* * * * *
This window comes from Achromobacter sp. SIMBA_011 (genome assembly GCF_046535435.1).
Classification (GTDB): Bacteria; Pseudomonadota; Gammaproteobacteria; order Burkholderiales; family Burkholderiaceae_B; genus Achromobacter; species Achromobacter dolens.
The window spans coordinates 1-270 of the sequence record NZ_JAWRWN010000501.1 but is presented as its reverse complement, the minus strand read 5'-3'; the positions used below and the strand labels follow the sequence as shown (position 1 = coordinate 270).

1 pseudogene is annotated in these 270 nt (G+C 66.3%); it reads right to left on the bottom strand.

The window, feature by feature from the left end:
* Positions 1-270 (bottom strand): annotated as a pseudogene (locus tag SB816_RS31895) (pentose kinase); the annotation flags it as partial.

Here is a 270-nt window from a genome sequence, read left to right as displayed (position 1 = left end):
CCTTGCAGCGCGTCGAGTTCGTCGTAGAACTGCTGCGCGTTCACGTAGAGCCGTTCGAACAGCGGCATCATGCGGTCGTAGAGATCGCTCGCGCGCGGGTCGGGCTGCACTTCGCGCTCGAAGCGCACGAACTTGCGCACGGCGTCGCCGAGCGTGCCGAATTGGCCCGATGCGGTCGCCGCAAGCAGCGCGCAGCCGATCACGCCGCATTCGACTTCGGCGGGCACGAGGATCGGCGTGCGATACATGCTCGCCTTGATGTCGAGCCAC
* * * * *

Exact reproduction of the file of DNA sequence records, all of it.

This window comes from Achromobacter sp. SIMBA_011 (genome assembly GCF_046535435.1).
Classification (GTDB): Bacteria; Pseudomonadota; Gammaproteobacteria; order Burkholderiales; family Burkholderiaceae_B; genus Achromobacter; species Achromobacter dolens.
The window spans coordinates 1-270 of the sequence record NZ_JAWRWN010000501.1 but is presented as its reverse complement, the minus strand read 5'-3'; the positions used below and the strand labels follow the sequence as shown (position 1 = coordinate 270).

1 pseudogene is annotated in these 270 nt (G+C 66.3%); it reads right to left on the bottom strand.

The window, feature by feature from the left end:
* Positions 1-270 (bottom strand): annotated as a pseudogene (locus tag SB816_RS31895) (pentose kinase); the annotation flags it as partial.

Here is a 270-nt window from a genome sequence, read left to right as displayed (position 1 = left end):
CCTTGCAGCGCGTCGAGTTCGTCGTAGAACTGCTGCGCGTTCACGTAGAGCCGTTCGAACAGCGGCATCATGCGGTCGTAGAGATCGCTCGCGCGCGGGTCGGGCTGCACTTCGCGCTCGAAGCGCACGAACTTGCGCACGGCGTCGCCGAGCGTGCCGAATTGGCCCGATGCGGTCGCCGCAAGCAGCGCGCAGCCGATCACGCCGCATTCGACTTCGGCGGGCACGAGGATCGGCGTGCGATACATGCTCGCCTTGATGTCGAGCCAC